Becoming a parent does not make you a better person. Yeah, I said it.
I know people like to talk about how becoming a dad or a mom has made them a better human being, that they’ve reformed or magically transformed over night. But that’s not the case for me and I doubt that it’s true for you all.
It was my wedding anniversary and my wife’s birthday this week. And a big holiday weekend too, though this Atlas did not shrug. Our anniversary was good fun. All the simple pleasures were there, and although frill-less, it was very nice. My wife’s birthday was equally great. But maybe I spent too much time outside my vampire-cave home playing trains with my son because this past holiday weekend weakened my ability to endure bullshit. Did you know being outside and talking to people is hard work?
When my son was born, I was electrified and terrified all together. Let’s call it, being ‘terrectrified’ for lack of IQ points. That was followed by a tremendous calm, sometimes mistaken for acceptance or serenity. I remember telling myself, “I’m going to be a better person. I’m going to be the best father I can be.”
You quickly learn there is no harder job than being a parent. There is no human responsibility with as much possibility for greatness and potential for harm as parenting presents. And there are no experts, as much as people pretend there are. We deduce, and try then short out a fuse, and try again. It just can’t be done perfectly. But is that a bad thing?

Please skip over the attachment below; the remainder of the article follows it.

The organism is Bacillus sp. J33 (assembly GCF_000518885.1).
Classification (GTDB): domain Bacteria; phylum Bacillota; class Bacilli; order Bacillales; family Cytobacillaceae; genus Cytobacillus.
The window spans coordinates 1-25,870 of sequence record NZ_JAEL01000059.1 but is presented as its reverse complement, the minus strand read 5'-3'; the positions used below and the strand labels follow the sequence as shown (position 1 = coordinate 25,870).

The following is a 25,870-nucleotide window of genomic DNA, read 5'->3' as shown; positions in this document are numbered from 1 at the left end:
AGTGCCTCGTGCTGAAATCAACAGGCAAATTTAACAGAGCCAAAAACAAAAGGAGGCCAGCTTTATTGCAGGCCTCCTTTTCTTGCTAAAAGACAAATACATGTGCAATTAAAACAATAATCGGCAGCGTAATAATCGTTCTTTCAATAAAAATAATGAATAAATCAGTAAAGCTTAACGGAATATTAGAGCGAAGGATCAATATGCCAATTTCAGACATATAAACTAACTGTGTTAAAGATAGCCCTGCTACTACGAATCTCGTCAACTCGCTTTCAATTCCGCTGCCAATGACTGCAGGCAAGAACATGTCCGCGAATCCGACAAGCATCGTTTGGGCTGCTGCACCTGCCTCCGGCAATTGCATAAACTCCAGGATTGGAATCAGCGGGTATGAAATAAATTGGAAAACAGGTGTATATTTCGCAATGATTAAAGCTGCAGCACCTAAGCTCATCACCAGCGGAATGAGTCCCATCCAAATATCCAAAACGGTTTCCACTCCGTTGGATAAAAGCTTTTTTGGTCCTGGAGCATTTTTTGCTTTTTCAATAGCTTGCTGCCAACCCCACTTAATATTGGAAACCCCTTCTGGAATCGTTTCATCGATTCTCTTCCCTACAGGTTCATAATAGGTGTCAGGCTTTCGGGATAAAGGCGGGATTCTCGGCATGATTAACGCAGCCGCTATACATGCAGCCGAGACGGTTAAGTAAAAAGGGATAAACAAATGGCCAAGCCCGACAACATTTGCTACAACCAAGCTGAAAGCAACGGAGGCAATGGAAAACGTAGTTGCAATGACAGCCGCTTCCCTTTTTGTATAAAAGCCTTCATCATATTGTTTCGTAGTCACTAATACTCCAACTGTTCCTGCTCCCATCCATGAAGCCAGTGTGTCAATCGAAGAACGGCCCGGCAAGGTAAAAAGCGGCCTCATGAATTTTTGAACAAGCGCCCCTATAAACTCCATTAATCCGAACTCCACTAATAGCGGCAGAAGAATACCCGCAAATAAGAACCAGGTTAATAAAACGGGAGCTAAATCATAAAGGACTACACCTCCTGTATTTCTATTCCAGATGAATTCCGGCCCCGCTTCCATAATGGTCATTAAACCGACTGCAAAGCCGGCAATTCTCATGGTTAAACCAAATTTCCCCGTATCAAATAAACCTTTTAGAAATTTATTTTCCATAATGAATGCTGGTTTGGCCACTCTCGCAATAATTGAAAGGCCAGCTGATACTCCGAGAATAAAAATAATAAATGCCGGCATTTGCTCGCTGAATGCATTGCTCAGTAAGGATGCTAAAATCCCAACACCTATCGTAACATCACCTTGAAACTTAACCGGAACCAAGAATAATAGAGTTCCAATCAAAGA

If anything parenting has me more impatient. I struggle with people who bring checks at restaurants, ticket takers, car parkers — the list goes on. My health takes a back seat to providing for my family. I sleep less. I eat more. I wear myself thin. I distrust others more. I raise an eyebrow at long-winded, half-true answers after I’ve asked simple questions, like the girl this weekend who couldn’t answer why I needed to wait for a supervisor when she said she could do something herself. I look at teenagers saying and doing dumb things (that I surely did) with the sharp eye of judgment. I think about the state of the world more. Its chaos is so distracting. Having a kid doesn’t automatically make you do all these things. The only thing it might do is make you more aware but even that is up for grabs with all the sleep deprivation.
I watch my son’s impatience with himself and get impatient myself. I set expectations for his progress and realize I haven’t progressed nearly enough as a father. I see his learning process and realize it isn’t so dissimilar to my own.
The only thing that will make you a better person is just BEING A BETTER PERSON, and that will help you be a better parent. We can make endless promises to be the “right” person instead of being the “right there” person. Sorry if that sounds cheesy, but the cheese holds the f*cking bread together in a sandwich, people.
But being a father has made me WANT to be a better person and I have to work to make it a reality.
Maybe your son or daughter can teach you how. Don’t be all terrectrified about it.
How I feel when people tell me they have THE perfect parenting philosophy…
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